If it helps, choose one academic trait, one social/extracurricular trait, and one personal character trait. Or you can come up with three other ideas that provide a skeleton.
After beginning your letter with, “Dear Selection Committee,” declare your recommendation: “It is with great honor that I submit this recommendation for…”
Make sure your next sentence or two has impact. For schools with a large pool of applicants, admissions officers tend to read the beginning and end. They skim through the middle. Pull in the reader with powerful beginning sentences.
If you have teaching credentials, mention them now and explain how your child compares.
Briefly mention why the student came home and how they took advantage of homeschooling, but go straight to the heart of your homeschooler. What make them special?
Weave personal stories and positive character traits together. Breathe life into the application, balancing professionalism with details only a parent would know. Show how your child balanced academic interests with other interests. Give details into your child’s real life, real bedroom, real friends.
Focus on your homeschooler’s academic, social, and personal qualities. Back them up with stories, examples, and quotes that you’ve kept in your high school records.
Finish with clarity and certainty. How will the aforementioned qualities be used in the future, on campus, and in the world?
Finish strong: “I have no doubt that [homeschooler’s name] will be an asset to your undergraduate community and I am therefore very pleased to be able to recommend them for admission.”
Need examples? Happy to oblige!
To him, the world is filled with wonder; there is so much to learn and so much to do. He has a wall-sized whiteboard in his room. On it, you will often find math problems juxtaposed with a list of personal inquiries, such as “What are my worst qualities, and what can I do to improve them?”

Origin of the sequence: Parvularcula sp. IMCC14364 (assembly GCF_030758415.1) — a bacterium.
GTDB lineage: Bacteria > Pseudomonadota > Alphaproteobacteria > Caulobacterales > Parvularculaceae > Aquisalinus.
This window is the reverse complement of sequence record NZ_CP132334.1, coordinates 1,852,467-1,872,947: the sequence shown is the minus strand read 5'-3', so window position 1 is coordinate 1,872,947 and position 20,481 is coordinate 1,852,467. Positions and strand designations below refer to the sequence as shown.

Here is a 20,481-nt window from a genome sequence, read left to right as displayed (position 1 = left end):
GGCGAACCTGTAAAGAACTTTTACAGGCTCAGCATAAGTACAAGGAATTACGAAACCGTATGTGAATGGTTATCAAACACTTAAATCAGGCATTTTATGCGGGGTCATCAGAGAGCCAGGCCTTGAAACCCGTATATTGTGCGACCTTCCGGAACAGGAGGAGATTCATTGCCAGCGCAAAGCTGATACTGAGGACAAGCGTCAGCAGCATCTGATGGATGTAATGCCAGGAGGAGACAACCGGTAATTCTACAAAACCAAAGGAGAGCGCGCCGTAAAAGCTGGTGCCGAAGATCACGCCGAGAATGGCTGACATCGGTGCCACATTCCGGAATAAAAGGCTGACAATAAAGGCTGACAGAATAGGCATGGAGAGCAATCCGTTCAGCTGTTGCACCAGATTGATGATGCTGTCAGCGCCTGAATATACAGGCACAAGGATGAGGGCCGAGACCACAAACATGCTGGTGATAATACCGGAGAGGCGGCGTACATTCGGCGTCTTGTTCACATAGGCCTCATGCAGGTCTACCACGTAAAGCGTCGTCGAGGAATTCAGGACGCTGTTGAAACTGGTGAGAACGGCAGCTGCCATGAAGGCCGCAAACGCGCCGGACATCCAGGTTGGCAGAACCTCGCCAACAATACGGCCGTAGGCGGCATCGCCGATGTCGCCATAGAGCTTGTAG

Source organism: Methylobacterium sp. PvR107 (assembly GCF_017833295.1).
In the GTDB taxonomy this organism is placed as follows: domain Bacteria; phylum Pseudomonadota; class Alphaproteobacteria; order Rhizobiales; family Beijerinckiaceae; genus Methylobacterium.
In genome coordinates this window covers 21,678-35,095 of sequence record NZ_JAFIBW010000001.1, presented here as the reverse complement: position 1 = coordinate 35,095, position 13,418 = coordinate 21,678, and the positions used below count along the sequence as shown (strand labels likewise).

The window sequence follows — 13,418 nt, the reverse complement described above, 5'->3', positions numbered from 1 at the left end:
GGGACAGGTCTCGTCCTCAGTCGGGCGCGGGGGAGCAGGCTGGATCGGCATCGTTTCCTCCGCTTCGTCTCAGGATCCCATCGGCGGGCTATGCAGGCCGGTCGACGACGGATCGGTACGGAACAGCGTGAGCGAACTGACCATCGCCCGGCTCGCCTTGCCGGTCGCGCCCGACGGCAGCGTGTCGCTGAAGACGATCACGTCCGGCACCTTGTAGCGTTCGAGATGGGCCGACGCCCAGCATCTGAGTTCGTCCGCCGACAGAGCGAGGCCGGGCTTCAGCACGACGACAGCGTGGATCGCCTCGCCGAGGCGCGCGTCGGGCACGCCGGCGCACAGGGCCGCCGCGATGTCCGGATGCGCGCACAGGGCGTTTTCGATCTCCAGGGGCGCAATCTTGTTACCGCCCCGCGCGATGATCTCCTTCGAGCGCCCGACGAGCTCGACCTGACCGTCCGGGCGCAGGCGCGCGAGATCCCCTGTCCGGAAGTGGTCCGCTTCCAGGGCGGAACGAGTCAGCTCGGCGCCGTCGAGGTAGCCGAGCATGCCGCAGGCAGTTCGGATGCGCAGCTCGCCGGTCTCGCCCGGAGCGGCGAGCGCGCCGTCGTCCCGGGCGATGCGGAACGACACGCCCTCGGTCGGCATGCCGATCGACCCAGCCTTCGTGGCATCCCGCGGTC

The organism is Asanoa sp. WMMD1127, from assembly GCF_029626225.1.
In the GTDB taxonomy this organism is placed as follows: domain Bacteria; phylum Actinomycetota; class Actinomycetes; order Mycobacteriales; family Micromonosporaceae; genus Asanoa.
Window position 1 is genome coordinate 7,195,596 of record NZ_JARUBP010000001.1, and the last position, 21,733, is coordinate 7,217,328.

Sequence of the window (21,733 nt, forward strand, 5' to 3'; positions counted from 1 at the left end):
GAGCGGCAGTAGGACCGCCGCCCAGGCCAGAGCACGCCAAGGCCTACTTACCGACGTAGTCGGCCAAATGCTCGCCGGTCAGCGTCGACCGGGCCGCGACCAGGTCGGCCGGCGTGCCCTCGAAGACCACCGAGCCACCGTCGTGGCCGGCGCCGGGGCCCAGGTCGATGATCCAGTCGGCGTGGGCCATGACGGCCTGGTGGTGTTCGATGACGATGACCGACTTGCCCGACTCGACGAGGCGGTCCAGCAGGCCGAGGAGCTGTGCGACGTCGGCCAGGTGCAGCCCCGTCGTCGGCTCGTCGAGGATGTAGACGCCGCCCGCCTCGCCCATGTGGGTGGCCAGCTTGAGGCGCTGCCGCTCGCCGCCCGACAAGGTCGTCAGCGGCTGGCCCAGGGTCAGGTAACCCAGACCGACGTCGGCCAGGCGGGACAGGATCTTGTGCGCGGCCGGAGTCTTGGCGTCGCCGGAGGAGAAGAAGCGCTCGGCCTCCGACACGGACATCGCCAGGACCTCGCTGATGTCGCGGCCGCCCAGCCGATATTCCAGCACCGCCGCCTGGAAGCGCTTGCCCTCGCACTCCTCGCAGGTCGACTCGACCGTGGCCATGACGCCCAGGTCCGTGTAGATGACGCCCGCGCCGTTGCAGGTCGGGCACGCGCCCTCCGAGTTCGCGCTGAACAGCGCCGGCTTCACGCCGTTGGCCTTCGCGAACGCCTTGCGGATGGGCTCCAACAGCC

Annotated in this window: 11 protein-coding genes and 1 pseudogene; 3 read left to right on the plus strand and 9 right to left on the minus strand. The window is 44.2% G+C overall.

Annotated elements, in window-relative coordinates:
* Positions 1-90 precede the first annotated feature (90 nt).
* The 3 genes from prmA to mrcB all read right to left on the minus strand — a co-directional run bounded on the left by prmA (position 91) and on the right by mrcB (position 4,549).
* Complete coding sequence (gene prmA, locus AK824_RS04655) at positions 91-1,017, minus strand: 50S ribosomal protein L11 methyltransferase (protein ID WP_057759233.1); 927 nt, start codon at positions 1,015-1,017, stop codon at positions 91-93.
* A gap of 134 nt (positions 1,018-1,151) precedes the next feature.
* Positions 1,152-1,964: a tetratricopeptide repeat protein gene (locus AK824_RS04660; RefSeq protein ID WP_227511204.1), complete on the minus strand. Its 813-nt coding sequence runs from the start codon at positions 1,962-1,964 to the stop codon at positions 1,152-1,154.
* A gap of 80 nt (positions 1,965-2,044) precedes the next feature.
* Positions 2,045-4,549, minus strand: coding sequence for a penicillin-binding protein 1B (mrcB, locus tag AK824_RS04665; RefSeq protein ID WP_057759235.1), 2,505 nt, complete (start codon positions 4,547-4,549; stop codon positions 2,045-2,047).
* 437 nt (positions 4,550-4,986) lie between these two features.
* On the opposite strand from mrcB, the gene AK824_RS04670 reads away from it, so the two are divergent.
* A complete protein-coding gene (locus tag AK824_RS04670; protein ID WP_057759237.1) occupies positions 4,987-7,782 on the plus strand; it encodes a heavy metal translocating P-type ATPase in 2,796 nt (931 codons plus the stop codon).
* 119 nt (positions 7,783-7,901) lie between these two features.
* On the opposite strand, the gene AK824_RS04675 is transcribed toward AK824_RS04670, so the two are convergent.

Not only have I watched her make bold and authentic choices, whether it be homeschooling or standing up for classmates who are bullied, but I have watched her persevere when the realities of life conflicted with her dreams.
During these setbacks, she immersed herself in the newfound knowledge and passion inspired by her women’s study. The writings and lessons of Mary Wollstonecraft to Virginia Woolf to Gloria Steinem embodied a strength and purpose that resonated with her, as she faced those setbacks. Her interest then broadened into other social justice issues, such as institutionalized racism, animal rights, and gender equality.
1. How long should my counselor letter be?
One to one and a half pages is ideal here. Write it in simple block format. No need to add addresses here unless you have the space.
2. Should I put this on letterhead or include my homeschool name?
Nope. No need for either unless you’re inclined to do so.
3. What if I’m not a good writer?
Write the letter using bullet points! Admissions officers will love the brevity and refreshing style.
Writing your letter will be a deeply powerful and moving experience, as you journey into your child’s past, revisiting all that they have done and all that they have become. You will take stock of a family who chose an unconventional path, and you will relive moments of joy.
You have the honor to present your student in a way most parents do not. Embrace this opportunity and enjoy this moment in your life.
This is not only a time to celebrate your kid, but also a time to congratulate yourself for a job well done!
How to Navigate the Common App as a Homeschooler
How to Create Homeschool Course Descriptions That College Love
How to Create an Amazing Homeschool High School Transcript
How to Write Your School Profile as a Homeschooler
Your Roadmap for Homeschool Transcripts & the Common App
What’s the hardest part about writing the counselor letter? Share in a comment below!